Wondering how to make CBD oil with olive oil? It's a super easy process, and we walk you through every step of the way in this informative how-to guide. Selecting quality cannabis products takes some time and careful consideration. Knowing what is in the products you choose is important.
How to Infuse Olive Oil with CBD
CBD oil is sold all over the world by a variety of different manufacturers, each using their own desired cannabis strains and oil types. There are a number of products out there to choose from. Due to so many options, some people say there’s no reason to learn how to make CBD-infused oil yourself.
However, as any good home cook or homebrewer knows, there is a certain pleasure in getting things done your way. And as the old saying goes, ‘if you want something done right, you gotta do it yourself.’
Creating your own CBD oil can be an empowering experience.
You have the ability to choose exactly what ingredients you’re going to use, control of the overall process, and an added benefit is the fun you’ll have working with your hands.
Another advantage of home-made CBD oil is the absence of industrial practices and chemicals. You can control the process from start to finish, giving you the final say over the end product. So how do you actually do it?
How to make CBD oil: Tips for the Average Joe
Commercial production of CBD oil is a refined and industrial process, replete with high-tech CO2 extraction equipment and razor-thin profit margins.
None of this is a major concern for you. Your batch of CBD oil will be specially prepared for your own unique needs. However, it’s useful to know how larger companies and manufacturers do it, so you can understand what you’re trying to emulate when you going the DIY route.
Generally speaking, most companies produce CBD oils using an extraction method wherein they remove the CBD from cannabis using superheated CO2. This allows them to fully remove any traces of other cannabinoids from the final product, and then suspend that finished result in an oil solution.
For making CBD oil at home, though, you won’t have access to this fancy supercritical CO2 equipment; you’re going to have to use good old, tried and true methods that work on a small scale. Like, for instance, a frying pan.
Making DIY CBD-infused olive oil doesn’t involve fancy machinery or expensive extraction equipment. Rather, we rely on the traditional, tried and true methods like a hot plate and a frying pan.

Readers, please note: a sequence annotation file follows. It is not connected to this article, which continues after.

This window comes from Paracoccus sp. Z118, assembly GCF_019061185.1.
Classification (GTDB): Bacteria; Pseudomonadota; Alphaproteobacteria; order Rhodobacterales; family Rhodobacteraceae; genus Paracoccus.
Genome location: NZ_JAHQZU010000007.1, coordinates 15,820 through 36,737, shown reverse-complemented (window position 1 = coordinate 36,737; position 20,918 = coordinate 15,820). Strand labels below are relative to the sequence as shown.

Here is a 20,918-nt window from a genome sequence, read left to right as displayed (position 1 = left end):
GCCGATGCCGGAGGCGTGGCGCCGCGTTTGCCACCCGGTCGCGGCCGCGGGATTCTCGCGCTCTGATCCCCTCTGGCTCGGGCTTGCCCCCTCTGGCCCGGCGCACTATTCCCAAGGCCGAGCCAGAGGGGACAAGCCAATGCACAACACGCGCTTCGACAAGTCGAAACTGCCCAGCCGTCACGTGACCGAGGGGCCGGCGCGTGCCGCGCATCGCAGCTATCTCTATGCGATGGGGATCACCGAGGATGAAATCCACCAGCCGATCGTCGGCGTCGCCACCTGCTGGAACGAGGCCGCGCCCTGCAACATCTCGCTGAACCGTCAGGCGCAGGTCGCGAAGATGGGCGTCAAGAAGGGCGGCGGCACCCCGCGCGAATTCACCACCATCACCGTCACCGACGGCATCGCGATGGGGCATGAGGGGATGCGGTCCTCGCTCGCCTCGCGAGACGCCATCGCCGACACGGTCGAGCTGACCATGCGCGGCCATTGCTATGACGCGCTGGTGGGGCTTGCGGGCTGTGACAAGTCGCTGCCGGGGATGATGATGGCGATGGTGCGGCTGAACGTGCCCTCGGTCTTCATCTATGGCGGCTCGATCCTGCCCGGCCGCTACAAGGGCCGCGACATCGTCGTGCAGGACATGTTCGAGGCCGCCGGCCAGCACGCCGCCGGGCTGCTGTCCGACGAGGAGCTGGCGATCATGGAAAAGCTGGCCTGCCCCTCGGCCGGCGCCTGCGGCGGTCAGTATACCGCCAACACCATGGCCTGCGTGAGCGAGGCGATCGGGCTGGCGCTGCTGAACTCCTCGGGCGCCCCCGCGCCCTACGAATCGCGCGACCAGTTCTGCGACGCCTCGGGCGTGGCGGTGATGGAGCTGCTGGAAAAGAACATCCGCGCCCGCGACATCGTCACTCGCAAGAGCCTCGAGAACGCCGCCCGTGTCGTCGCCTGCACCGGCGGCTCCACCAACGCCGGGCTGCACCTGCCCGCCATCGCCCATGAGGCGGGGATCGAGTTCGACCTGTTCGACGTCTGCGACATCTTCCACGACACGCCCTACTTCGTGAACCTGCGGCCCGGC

However, before you can start making your CBD oil, you need to choose your oil. As this is a guide for how to make CBD oil with olive oil, let’s go over why you’d want to use olive oil over other oils.
Making CBD-Infused Olive Oil: Why Olive?
You can make CBD oil out of basically any oil type you want, but the quality, taste, and preservation qualities of the final product will all be different. Olive oil is an excellent choice because of its inherent flavor. It is a versatile oil and can be applied to many different purposes.
In particular, olive oil has been a go-to cooking oil for millennia, meaning you can use the final product in all sorts of recipes, something that other CBD oils can’t do as well. Furthermore, its flavor doesn’t interfere with the dish. (You wouldn’t want to spoil a delicious pasta salad with an oil that has an overpowering flavor, like coconut, now would you?)
So anyway, let’s take a look at the process of how you can make your very own high-quality CBD oil from olive oil.
Step #1 – Choosing Your Strain
In order to infuse a proper homemade CBD oil, you’ll need to make it from actual cannabis buds. If you don’t really care about the total CBD content of the final product, you can use any variety of cannabis. But if you want to ensure that the final product is a CBD oil (rather than a THC oil), it’s important to know what strain you’re using.
Try and buy a high-CBD strain of cannabis such as ACDC or Charlotte’s Web. If there’s little to no THC within the bud, you can avoid getting high or implementing any psychoactive properties in your infusion.